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Rather than being bred down from a larger breed, the Chihuahua is the only toy
breed that is naturally small.

The Chihuahua has a well rounded, apple shaped head. The muzzle is tiny in
contrast to the head, will be slightly pointed, and either have a level or scissors
bite. Ears are large and erect, spaced far apart and will flair to the sides when
relaxed. Their eyes are round and large (but not protruding), very expressive, and
should either be dark or ruby colored .The nose is short, pointed, and black.
Light-colored eyes, and pink noses are allowed in blonde-colored dogs.

The body is robust and compact, with well sprung ribs. Measurements from wither
to tail should be longer than from withers to ground. Shorter bodies are preferred
in males. The neck is slightly arched, sloping into lean shoulders, and continuing
down into a level topline. Their front legs should be straight, short, and
square-shaped, with the back legs being well-muscled and thin. The feet are small
and dainty with well split toes. And finally, the long sickle-shaped tail should curl,
looping over the back with the tip just barely touching the back.

Coat Description

The AKC recognizes two different variations of coats: the longhaired and the
shorthaired. Both variations are minimum to average shedders.

A shorthaired Chihuahua's coat should be smooth and glossy, whilst being a little
coarser than a longhaired Chihuahua; an undercoat is allowed. The coat should
be a little longer on the body than the head and ears; the tail should be furry. A
ruff around the neck is preferred.

The longhaired Chihuahua's coat should be soft, and either lay flat or slightly
curly; an undercoat is also preferred. Ears, feet, front and back legs should have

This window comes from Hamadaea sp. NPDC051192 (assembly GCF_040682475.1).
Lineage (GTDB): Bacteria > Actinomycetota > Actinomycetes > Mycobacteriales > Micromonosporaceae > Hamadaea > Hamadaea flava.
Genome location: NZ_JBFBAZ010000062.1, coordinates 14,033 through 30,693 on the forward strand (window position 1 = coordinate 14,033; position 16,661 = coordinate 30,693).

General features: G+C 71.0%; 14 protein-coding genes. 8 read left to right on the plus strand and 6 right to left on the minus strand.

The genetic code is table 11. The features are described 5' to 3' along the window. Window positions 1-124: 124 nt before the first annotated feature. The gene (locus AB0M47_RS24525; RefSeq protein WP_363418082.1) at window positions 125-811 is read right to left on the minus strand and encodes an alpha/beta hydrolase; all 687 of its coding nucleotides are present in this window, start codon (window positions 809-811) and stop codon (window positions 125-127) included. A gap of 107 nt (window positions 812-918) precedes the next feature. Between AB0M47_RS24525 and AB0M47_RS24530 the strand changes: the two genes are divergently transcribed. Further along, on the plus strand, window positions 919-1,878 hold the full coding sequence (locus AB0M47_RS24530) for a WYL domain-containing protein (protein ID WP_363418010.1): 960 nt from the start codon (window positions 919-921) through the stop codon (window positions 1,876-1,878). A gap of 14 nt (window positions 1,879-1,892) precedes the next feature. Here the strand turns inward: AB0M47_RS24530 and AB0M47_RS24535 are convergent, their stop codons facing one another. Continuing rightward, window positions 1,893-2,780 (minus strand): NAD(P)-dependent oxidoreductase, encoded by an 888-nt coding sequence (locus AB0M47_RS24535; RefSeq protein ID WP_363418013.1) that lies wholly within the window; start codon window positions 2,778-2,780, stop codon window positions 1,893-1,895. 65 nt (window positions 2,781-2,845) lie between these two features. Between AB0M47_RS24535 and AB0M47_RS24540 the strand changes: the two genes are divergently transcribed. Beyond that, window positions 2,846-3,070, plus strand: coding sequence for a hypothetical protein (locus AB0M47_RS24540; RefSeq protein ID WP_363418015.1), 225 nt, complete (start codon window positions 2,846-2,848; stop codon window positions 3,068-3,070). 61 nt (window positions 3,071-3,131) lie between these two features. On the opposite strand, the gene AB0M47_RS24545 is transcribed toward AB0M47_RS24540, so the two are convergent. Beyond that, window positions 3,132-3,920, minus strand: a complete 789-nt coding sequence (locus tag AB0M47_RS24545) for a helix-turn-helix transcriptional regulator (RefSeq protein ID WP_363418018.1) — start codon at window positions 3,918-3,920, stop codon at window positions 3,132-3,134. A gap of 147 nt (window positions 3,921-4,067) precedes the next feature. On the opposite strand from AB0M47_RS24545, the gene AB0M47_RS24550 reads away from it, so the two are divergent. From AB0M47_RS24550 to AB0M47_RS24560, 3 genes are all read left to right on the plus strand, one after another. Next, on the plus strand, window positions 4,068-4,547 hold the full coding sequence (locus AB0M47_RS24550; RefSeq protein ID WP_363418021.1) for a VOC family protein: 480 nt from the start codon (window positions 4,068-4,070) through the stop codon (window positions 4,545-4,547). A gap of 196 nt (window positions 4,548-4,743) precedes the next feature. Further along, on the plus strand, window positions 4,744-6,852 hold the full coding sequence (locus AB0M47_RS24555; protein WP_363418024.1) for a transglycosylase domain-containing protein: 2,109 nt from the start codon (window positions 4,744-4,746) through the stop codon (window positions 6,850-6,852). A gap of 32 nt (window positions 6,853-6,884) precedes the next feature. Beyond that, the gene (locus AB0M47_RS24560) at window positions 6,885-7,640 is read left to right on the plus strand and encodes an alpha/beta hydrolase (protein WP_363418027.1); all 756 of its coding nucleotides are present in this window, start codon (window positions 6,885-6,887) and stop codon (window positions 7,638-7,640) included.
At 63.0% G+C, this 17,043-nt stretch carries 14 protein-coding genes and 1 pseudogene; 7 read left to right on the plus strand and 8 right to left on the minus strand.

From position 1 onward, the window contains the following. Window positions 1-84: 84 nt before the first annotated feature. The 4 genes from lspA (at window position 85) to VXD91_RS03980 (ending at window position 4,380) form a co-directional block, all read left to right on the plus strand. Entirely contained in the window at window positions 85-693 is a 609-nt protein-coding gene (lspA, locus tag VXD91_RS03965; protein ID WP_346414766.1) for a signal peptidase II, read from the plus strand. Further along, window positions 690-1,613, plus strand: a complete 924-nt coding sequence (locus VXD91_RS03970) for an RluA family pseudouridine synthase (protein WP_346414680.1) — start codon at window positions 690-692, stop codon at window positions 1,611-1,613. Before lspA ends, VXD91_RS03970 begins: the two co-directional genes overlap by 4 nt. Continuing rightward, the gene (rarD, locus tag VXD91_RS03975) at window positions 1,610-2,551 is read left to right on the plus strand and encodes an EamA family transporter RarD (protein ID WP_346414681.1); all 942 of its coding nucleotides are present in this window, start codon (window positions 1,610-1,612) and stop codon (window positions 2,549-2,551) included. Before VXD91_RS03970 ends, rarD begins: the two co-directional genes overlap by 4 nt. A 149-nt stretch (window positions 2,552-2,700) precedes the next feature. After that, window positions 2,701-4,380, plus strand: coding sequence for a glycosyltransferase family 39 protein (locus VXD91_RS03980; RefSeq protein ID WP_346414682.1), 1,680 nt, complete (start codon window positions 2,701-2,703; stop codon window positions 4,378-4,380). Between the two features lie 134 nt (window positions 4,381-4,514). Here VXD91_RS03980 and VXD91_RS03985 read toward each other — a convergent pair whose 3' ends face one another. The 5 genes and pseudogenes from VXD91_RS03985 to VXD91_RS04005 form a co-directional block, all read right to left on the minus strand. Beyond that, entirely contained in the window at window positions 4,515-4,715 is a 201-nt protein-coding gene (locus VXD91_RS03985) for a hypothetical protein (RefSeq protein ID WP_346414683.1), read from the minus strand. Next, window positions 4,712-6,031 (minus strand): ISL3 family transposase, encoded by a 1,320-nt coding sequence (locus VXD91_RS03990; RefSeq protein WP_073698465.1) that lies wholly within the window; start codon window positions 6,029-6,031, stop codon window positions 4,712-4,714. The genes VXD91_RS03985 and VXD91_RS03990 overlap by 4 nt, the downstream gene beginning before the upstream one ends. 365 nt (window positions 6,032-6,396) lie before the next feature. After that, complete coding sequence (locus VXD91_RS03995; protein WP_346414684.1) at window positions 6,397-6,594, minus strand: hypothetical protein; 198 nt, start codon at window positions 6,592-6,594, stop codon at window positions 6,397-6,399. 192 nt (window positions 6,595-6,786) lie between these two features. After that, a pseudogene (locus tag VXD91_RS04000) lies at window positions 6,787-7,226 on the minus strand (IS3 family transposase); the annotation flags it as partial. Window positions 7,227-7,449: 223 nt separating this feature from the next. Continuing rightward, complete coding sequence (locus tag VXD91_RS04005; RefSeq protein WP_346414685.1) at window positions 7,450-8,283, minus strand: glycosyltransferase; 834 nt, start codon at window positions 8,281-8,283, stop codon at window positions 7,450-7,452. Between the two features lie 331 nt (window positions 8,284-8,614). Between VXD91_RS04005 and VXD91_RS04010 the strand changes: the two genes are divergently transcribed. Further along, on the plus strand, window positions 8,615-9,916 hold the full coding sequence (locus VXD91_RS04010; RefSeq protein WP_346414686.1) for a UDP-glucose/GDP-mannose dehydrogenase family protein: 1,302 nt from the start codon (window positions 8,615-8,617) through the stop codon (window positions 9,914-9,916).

feathering; the tail should be plumed. It is also desirable to have a large ruff
around the neck.


Though the exact nature of where or how the Chihuahua came to be, there are
many speculations of possible ways they happened to come about.

The earliest specimens were found, during the time of the Aztecs, in Chihuahua,
Mexico. However, its place of origin is more likely to be the whole entire country,
rather than in just the one state. Archaeologists have dated their history as far
back as the 5th century A.D, as well as finding evidence of the breed in central
and southern Mexico, and in South America as well.

One speculation is that a breed similar to the Chihuahua was brought to America
by Spanish traders from China, where it was then mixed with the Techichi. It was
then thought to have been brought to Europe at the end of the 19th century.
Another theory is that the Chihuahua originated in Europe, and was then brought
to America by Columbus. Proof is presented in the Sistine Chapel... a painting by
Sondro Botticelli done in 1482 shows a dog resembling a Chihuahua; the painting
was completed before Columbus sailed to America.

Another theory, one that is most likely, is that the Techichi were mixed with the
Chinese Crested, brought from Asia to Alaska via the Bering Strait, or brought
later by Spanish traders sailing from China. The Techichi, (a companion dog of
the Toltecs) is believed to be the ancestors to theChihuahua. They were often
sacrificed in religious Toltec rituals. Believed to guide the soul to the underworld,
the sins of the human were supposed to be transferred to the Techichi because it